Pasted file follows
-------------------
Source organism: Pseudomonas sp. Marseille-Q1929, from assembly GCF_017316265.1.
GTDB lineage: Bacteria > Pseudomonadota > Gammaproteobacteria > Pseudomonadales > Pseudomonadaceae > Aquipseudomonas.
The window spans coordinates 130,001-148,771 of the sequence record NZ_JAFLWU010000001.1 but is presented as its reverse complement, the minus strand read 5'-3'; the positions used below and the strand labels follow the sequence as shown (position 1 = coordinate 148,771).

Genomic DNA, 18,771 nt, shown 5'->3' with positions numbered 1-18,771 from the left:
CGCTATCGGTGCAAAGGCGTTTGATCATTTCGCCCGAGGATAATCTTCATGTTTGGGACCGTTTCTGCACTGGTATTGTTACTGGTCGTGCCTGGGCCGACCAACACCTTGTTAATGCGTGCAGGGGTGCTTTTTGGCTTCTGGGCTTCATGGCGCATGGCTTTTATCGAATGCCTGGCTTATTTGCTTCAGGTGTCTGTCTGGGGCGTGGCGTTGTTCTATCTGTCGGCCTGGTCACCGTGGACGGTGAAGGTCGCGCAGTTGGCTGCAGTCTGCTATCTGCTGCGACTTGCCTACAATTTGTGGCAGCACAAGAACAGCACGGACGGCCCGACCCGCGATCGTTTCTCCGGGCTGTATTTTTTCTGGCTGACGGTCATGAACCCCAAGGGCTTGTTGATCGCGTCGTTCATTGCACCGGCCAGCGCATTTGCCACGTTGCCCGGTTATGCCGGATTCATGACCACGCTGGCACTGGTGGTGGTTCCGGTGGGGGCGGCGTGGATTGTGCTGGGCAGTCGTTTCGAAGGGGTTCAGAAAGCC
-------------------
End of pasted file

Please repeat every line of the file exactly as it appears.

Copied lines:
Source organism: Pseudomonas sp. Marseille-Q1929, from assembly GCF_017316265.1.
GTDB lineage: Bacteria > Pseudomonadota > Gammaproteobacteria > Pseudomonadales > Pseudomonadaceae > Aquipseudomonas.
The window spans coordinates 130,001-148,771 of the sequence record NZ_JAFLWU010000001.1 but is presented as its reverse complement, the minus strand read 5'-3'; the positions used below and the strand labels follow the sequence as shown (position 1 = coordinate 148,771).

Genomic DNA, 18,771 nt, shown 5'->3' with positions numbered 1-18,771 from the left:
CGCTATCGGTGCAAAGGCGTTTGATCATTTCGCCCGAGGATAATCTTCATGTTTGGGACCGTTTCTGCACTGGTATTGTTACTGGTCGTGCCTGGGCCGACCAACACCTTGTTAATGCGTGCAGGGGTGCTTTTTGGCTTCTGGGCTTCATGGCGCATGGCTTTTATCGAATGCCTGGCTTATTTGCTTCAGGTGTCTGTCTGGGGCGTGGCGTTGTTCTATCTGTCGGCCTGGTCACCGTGGACGGTGAAGGTCGCGCAGTTGGCTGCAGTCTGCTATCTGCTGCGACTTGCCTACAATTTGTGGCAGCACAAGAACAGCACGGACGGCCCGACCCGCGATCGTTTCTCCGGGCTGTATTTTTTCTGGCTGACGGTCATGAACCCCAAGGGCTTGTTGATCGCGTCGTTCATTGCACCGGCCAGCGCATTTGCCACGTTGCCCGGTTATGCCGGATTCATGACCACGCTGGCACTGGTGGTGGTTCCGGTGGGGGCGGCGTGGATTGTGCTGGGCAGTCGTTTCGAAGGGGTTCAGAAAGCC